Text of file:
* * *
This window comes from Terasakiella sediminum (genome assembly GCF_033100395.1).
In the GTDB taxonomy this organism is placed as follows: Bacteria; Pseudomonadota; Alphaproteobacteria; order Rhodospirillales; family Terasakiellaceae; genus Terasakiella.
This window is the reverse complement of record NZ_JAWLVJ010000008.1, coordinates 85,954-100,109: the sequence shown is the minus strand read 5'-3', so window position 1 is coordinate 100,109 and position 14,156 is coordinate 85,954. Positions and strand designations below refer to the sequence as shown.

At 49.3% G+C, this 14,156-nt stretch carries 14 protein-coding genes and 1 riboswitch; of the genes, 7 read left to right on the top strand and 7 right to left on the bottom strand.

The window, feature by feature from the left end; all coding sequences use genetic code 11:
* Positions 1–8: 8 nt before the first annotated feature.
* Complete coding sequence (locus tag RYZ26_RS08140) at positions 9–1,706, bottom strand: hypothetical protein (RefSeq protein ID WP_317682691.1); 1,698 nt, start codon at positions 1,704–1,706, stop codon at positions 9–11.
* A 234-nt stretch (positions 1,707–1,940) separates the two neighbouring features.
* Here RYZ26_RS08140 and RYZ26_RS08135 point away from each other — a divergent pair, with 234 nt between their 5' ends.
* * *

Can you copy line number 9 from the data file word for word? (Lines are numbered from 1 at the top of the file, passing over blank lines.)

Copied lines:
* Here RYZ26_RS08140 and RYZ26_RS08135 point away from each other — a divergent pair, with 234 nt between their 5' ends.